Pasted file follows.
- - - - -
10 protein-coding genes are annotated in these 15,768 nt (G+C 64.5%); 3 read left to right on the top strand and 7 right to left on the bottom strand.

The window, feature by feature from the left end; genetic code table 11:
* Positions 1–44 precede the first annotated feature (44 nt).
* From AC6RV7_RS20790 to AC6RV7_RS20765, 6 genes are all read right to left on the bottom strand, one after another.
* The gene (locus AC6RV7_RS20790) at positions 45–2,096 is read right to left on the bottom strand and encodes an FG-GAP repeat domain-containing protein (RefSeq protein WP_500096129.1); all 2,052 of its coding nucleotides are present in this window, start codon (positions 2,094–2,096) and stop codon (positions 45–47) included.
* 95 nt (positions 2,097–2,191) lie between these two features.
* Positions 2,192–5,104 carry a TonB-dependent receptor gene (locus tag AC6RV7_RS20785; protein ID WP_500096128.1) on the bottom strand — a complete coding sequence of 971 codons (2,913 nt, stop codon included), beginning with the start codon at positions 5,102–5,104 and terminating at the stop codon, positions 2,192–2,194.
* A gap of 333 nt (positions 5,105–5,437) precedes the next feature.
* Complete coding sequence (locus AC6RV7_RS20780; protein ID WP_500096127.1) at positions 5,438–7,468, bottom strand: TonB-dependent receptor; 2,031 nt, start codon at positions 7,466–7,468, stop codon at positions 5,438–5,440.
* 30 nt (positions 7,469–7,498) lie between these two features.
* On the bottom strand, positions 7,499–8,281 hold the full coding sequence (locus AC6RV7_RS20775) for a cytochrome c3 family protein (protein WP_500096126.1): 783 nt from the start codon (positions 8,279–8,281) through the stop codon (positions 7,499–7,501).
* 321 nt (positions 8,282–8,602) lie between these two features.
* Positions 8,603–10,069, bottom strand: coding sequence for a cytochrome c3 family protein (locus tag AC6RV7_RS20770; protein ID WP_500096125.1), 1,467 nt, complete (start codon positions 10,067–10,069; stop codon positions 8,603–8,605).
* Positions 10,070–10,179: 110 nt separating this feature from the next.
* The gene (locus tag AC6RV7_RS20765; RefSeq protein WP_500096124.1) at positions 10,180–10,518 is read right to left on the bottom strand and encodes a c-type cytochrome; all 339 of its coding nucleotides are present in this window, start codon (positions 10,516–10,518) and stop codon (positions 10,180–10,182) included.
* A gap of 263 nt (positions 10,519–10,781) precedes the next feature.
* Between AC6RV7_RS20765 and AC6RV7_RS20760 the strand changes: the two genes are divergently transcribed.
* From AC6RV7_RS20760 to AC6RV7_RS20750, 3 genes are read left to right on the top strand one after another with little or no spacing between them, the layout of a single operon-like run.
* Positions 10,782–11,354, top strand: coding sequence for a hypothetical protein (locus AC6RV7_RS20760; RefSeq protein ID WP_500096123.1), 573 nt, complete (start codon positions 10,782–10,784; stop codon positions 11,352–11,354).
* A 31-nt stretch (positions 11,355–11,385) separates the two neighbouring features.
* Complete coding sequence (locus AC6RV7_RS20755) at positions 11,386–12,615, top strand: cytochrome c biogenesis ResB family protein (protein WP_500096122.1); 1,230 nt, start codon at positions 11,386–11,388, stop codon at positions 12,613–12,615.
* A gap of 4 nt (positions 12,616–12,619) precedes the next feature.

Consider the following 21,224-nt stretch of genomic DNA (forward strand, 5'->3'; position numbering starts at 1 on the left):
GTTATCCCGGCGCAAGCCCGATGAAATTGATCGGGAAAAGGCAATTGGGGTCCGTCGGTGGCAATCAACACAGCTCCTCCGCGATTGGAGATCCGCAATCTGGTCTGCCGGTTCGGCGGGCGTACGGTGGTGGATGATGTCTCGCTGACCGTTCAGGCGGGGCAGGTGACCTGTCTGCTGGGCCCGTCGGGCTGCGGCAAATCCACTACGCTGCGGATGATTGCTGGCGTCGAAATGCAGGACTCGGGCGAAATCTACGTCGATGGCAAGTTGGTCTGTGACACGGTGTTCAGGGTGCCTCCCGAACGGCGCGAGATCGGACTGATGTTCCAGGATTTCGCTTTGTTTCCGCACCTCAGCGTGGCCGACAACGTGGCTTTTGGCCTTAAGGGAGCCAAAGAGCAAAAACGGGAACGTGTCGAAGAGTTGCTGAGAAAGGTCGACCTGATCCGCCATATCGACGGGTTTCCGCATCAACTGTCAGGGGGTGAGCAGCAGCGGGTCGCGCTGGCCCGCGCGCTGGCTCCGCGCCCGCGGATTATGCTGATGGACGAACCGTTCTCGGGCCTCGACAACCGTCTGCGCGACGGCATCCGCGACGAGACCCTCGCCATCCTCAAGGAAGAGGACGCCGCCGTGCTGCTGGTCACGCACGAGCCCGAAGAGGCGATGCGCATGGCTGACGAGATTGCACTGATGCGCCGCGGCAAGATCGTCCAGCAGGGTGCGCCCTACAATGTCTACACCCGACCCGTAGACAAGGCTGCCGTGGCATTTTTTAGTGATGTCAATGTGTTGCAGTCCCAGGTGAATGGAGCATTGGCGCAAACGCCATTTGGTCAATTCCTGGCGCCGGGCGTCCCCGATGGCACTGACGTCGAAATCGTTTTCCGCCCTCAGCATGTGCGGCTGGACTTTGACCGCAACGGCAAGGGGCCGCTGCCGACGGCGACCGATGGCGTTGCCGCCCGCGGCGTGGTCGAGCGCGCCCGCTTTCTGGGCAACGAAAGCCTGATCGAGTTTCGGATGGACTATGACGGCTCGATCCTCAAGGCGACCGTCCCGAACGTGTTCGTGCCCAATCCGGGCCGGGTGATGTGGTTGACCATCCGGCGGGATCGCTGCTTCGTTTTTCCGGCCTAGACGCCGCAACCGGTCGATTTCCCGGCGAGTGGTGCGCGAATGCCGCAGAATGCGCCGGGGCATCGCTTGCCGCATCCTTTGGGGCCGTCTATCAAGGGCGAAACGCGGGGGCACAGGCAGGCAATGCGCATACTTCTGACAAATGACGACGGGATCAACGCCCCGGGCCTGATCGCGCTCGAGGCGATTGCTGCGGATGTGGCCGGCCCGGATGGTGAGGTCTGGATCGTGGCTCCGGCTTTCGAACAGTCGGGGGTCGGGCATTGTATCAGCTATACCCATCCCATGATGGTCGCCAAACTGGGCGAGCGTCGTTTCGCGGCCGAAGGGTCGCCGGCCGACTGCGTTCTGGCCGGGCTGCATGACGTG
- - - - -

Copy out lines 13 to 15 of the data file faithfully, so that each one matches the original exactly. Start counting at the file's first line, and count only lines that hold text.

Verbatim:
* Positions 8,603–10,069, bottom strand: coding sequence for a cytochrome c3 family protein (locus tag AC6RV7_RS20770; protein ID WP_500096125.1), 1,467 nt, complete (start codon positions 10,067–10,069; stop codon positions 8,603–8,605).
* Positions 10,070–10,179: 110 nt separating this feature from the next.
* The gene (locus tag AC6RV7_RS20765; RefSeq protein WP_500096124.1) at positions 10,180–10,518 is read right to left on the bottom strand and encodes a c-type cytochrome; all 339 of its coding nucleotides are present in this window, start codon (positions 10,516–10,518) and stop codon (positions 10,180–10,182) included.